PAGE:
The military has 61 Predator and Reaper “combat air patrols,” each with three or four robotic planes. The CIA’s inventory is believed to be just a fraction of that: 30 to 35 drones total, although there is thought to be some overlap between the military and intelligence agency fleets. The Washington Post reported last month that the CIA is looking for another 10 drones as the unmanned aerial vehicles (UAVs) become more and more central to the agency’s worldwide counterterror campaign.
In Pakistan, those drones are flown with a wink and a nod, to avoid the perception of violating national sovereignty. In Yemen, the robots go after men just because they fit a profile of what the U.S. believes a terrorist to be. In both countries, people are considered legitimate targets if they happen to be male and young and in the wrong place at the wrong time. The White House keeps a “matrix” on who merits robotic death. Congress (outside of the intelligence committees) largely learns about the programs through the papers.

None of these statements is true about the drone war in Afghanistan, where strikes are ordered by a local commander, overseen by military lawyers, conducted with the (sometimes reluctant) blessing of the Kabul government, and used almost entirely to help troops under fire. The UAVs aren’t flown to dodge issues of sovereignty or to avoid traditional military assets. They’re used because they work better — staying in the sky longer than traditional aircraft and employing more advanced sensors to make sure the targets they hit are legit.

Figures on the air war in Afghanistan, supplied by the U.S. military.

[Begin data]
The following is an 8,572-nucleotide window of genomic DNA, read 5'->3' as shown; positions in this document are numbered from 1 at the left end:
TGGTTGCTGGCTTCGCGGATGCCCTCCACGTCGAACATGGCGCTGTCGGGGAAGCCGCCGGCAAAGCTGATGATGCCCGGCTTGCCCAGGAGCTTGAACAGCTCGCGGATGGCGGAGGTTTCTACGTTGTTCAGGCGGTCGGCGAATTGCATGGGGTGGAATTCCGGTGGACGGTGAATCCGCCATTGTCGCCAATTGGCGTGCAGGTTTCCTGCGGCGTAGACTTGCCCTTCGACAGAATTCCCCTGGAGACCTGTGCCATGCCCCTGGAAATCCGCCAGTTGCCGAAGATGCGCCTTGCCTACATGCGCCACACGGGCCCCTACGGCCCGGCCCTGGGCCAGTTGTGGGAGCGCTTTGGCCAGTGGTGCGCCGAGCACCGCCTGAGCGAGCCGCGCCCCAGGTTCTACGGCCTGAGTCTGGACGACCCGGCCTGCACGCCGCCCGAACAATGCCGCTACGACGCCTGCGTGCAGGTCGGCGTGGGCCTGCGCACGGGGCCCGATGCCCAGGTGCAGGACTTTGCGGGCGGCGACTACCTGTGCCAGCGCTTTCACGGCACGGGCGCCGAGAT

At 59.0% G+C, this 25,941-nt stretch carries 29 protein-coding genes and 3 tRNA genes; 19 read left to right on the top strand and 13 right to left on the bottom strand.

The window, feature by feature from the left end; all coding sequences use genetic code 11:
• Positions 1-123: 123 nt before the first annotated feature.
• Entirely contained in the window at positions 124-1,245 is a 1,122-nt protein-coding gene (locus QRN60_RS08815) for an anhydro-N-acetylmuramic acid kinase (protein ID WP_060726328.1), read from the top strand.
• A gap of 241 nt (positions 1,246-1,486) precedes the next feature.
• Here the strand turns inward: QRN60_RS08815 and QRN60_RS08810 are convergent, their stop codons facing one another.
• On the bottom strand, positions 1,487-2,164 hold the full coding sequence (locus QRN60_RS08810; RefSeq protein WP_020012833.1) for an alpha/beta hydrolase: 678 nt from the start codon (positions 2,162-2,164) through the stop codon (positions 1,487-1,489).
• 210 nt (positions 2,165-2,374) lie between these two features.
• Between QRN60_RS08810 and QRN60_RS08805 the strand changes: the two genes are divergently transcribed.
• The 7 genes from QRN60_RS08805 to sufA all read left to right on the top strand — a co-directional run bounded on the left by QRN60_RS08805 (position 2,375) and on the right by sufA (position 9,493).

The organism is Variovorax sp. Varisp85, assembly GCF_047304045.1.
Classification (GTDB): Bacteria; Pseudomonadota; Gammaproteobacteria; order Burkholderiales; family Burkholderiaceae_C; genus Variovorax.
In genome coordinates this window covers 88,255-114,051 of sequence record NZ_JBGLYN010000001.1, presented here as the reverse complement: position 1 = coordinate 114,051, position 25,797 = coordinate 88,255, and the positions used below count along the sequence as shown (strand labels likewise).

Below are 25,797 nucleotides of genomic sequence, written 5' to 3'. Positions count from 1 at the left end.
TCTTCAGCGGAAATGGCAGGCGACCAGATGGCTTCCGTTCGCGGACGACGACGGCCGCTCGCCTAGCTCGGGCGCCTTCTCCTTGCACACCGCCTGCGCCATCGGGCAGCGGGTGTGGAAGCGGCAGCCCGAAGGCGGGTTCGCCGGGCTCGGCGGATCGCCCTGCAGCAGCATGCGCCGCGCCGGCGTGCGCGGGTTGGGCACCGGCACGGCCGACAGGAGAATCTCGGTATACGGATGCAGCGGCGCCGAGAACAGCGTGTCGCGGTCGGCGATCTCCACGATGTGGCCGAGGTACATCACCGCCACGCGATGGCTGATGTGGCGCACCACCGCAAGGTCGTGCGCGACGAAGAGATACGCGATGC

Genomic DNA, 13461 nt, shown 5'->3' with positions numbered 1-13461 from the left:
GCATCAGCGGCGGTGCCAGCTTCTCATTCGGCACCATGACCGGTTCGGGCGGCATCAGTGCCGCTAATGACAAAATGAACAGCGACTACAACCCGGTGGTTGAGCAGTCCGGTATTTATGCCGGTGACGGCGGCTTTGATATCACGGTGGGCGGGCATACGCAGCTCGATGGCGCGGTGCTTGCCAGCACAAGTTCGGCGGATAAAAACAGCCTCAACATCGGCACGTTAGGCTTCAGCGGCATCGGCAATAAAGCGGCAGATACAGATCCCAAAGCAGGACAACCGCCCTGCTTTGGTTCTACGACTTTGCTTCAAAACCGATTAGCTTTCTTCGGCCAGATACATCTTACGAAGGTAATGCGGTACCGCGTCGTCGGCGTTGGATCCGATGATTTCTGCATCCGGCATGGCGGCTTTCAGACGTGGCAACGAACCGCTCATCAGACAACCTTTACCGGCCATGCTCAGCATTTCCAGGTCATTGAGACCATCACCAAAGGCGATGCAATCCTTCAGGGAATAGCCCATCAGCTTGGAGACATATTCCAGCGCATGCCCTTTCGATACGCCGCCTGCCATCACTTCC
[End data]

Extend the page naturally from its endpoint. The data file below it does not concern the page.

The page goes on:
The U.S. military is now launching more drone strikes — an average of 33 per month — than at any moment in the 11 years of the Afghan conflict. It’s a major escalation from just last year, when the monthly average was 24.5. And it’s happening while the rest of the American war effort is winding down: There are 34,000 fewer American troops than there were in early 2011; U.S. casualties are down 40 percent from 2010′s toll; militant attacks are off by about a quarter; civilian deaths have declined a bit from their awful peak.

Even the air war is shrinking. Overall surveillance sorties are down, from an average of 3,183 per month last year to 2,954 in 2012. (Drones flew 860 of those sorties in 2011, and  now fly 761 per month today.) Missions in which U.S. aircraft fire their weapons have declined, too. That used to happen 450 times per month on average in 2011. This year, the monthly total dropped to 360.
In other words, drone strikes in Afghanistan now make up about 9 percent of the overall total of aerial attacks. Last year, it was a little more than 5 percent. The UAVs are growing in importance while the rest of the military campaign is receding.

“The numbers are yet another powerful data point illustrating the fact that unmanned systems are here and they are here to stay. They show their growing use, even as overall air strikes go down,” e-mails Singer, who first noticed the drone strike increase.